The RCPsych Article of the Month for August is from The British Journal of Psychiatry (BJPsych) and is entitled ‘Association between particulate matter air pollution and risk of depression and suicide: systematic review and meta-analysis’ by Xuelin Gu, Qisijing Liu, Furong Deng, Xueqin Wang, Hualiang Lin, Xinbiao Guo and Shaowei Wu.

Depression, as one of major mental disorders, is highly prevalent in the population and is closely associated with suicide outcome. Both of these two mental disorders have been identified as essential contributors to global disease burden. In 2016, depressive disorder accounted for about 44 million disability-adjusted life-years (DALYs) and 34.1 million years lived with disability. In 2015, suicide was the second leading cause of death among those aged 15-29 years. The prevalence of depression and suicide has been increasing rapidly and effective treatments for depression are not easily accessible, and therefore much attention should be paid to the prevention of depression and suicide. However, knowledge on the preventable environmental risk factors of these mental disorders are still lacking, especially in low- and middle- income countries.

Ambient particulate matter (PM) pollution – one of the most important environmental risk factors for human health – was responsible for 105.7 million DALYs globally in 2016, ranking sixth among behavioural, environmental and occupational, and metabolic risk factors. It was also among the top ten risk factors for attributable deaths in 195 countries and territories, including India and China, where it ranked the third and fourth place in 2016, respectively.

Some recent studies examined the effect of ambient PM pollution on depression and suicide with inconsistent conclusions. In this meta-analysis, we identified 14 relevant articles (7 for depression and 7 for suicide) published before 13 March 2018, with data from 684 859 participants. We found that exposure to ambient PM2.5 was associated with increased depression risk in the general population while the association between PM2.5 and suicide was marginally significant. Moreover, we did not observe any significant associations between exposure to PM10 and depression/suicide. These findings were robust in sensitivity and subgroup analyses.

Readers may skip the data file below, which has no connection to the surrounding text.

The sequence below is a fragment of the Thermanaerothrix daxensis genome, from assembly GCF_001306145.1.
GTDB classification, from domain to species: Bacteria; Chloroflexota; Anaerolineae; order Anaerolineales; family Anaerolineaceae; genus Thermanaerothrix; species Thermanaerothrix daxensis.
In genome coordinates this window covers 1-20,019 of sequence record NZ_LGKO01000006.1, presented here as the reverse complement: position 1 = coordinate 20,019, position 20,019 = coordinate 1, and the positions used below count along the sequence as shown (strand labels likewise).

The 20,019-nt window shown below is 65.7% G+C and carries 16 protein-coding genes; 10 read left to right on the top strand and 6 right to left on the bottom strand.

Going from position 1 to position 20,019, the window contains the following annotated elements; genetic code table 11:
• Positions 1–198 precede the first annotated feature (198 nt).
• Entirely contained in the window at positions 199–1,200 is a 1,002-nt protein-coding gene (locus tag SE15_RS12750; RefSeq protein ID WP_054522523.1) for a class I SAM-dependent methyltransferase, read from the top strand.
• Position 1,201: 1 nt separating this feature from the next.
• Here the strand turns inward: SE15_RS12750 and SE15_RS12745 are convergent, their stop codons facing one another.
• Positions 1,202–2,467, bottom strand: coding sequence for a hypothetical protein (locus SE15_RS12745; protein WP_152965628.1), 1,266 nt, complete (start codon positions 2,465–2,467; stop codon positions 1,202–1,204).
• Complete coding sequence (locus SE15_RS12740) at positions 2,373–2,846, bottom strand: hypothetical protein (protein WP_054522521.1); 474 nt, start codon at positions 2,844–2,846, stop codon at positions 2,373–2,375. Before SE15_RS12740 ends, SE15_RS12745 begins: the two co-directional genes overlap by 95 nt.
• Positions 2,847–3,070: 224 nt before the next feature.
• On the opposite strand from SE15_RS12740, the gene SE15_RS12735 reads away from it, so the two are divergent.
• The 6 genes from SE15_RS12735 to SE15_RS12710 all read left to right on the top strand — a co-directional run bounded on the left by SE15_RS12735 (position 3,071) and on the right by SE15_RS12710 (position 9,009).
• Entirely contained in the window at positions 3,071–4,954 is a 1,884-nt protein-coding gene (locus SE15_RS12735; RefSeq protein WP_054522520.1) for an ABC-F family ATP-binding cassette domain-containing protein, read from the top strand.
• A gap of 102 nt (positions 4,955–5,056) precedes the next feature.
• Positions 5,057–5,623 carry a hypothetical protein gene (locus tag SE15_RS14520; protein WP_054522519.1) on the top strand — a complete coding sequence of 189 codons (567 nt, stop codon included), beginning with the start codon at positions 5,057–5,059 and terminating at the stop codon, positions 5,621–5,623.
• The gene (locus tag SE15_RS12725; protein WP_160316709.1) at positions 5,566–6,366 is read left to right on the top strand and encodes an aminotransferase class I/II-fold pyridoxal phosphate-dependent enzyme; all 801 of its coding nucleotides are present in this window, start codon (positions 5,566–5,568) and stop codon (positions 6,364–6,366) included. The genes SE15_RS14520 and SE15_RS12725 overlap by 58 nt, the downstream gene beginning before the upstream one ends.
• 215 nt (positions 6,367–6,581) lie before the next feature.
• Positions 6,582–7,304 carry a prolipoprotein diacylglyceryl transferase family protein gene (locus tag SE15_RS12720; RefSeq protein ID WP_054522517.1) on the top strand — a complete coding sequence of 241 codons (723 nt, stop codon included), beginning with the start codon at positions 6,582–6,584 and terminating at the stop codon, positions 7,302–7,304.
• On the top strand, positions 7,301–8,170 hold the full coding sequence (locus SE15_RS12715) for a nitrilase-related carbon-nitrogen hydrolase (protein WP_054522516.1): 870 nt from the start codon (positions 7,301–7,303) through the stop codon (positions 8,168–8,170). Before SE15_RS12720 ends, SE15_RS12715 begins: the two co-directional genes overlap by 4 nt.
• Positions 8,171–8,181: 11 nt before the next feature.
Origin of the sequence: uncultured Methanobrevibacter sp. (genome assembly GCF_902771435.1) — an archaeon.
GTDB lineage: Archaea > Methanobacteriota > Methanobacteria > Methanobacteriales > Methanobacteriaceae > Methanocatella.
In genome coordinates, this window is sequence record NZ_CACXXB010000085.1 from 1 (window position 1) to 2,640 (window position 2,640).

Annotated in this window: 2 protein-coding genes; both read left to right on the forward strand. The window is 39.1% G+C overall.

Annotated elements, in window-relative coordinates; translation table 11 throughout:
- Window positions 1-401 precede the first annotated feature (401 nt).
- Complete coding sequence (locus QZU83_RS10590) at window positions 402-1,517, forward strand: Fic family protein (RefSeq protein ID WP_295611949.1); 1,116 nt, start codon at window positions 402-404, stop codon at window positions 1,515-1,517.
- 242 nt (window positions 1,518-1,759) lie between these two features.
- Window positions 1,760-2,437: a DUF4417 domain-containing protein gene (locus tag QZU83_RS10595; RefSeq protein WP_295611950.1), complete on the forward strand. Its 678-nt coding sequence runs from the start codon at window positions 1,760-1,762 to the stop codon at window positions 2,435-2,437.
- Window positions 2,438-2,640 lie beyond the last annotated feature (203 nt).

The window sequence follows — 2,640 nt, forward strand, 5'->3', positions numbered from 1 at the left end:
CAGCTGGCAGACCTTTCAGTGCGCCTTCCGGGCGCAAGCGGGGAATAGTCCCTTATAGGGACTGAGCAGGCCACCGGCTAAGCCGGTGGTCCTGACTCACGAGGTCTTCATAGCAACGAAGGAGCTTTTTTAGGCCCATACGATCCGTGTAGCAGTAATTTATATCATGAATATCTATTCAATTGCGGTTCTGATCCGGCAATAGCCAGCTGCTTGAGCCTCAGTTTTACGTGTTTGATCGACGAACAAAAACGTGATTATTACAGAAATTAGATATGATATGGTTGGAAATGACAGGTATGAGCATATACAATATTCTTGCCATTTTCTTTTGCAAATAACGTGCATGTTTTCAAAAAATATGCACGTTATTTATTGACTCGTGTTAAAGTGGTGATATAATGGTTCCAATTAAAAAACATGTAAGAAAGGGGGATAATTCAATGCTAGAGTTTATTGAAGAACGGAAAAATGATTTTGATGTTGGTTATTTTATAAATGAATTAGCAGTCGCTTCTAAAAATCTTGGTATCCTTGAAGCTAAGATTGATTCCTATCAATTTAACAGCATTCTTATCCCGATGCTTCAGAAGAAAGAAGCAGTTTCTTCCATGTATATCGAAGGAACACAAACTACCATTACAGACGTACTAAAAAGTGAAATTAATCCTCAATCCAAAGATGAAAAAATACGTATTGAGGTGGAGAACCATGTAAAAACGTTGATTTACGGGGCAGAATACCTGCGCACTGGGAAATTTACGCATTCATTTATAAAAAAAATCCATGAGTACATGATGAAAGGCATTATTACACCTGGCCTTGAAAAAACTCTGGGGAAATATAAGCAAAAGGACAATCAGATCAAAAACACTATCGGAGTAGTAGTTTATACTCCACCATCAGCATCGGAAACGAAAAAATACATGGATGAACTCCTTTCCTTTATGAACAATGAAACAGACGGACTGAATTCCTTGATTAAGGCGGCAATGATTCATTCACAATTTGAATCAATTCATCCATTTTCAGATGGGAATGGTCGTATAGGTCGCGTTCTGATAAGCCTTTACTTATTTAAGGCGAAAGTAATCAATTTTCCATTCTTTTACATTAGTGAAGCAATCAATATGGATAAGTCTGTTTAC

Although the exact mechanism has yet to be clarified, one hypothesis is that mental disorders occur because of oxidative stress and neuroinflammation pathways being induced by PM2.5. Moreover, PM2.5 appeared to have a stronger association with depression in a relative long-term lag pattern, suggesting a potential cumulative effect over time.

Because of the ubiquitous existence of PM2.5 pollution and the increasing prevalence of depression and suicide, the associated disease burden of mental health would be substantial at the population level. Therefore, targeted strategies such as more stringent air pollution standards, air quality control measures and individual protection behaviours may be helpful to prevent the onset and exacerbation of depression or to decrease suicide cases due to air pollution, especially in heavily polluted regions and high-risk population.

Complimentary access has been provided to this article for a limited time.

RCPsych Article of the Month
Each month a paper is selected by one of the Editors of the five RCPsych Journals (The British Journal of Psychiatry (BJPsych), BJPsych Open, BJPsych Advances, BJPsych Bulletin and BJPsych International) View the full collection here.

Why I chose this article:

“Several papers in BJPsych this month consider the potential effect of neighbourhood-level environmental factors on depression and associated outcomes. Gu et al move into the atmosphere to consider the relationship between particulate matter air pollution and risk of both depression and suicide. Following a systematic review and meta-analysis, the authors conclude that increased ambient PM2.5 (particles with diameter 2.5 μm or less) concentration is strongly associated with increased depression risk in the general population, with evidence to support the possibility of a cumulative exposure effect over time. A marginally significant positive association with risk of suicide was also identified in this study but no associations were found between concentration of PM10 and either of the outcomes of interest. The authors note that the mechanisms underlying the associations found remain unclear and call for further research, including to examine the impact of lowering pollution levels.”

Professor Kimberlie Dean, BJPsych Highlights Editor

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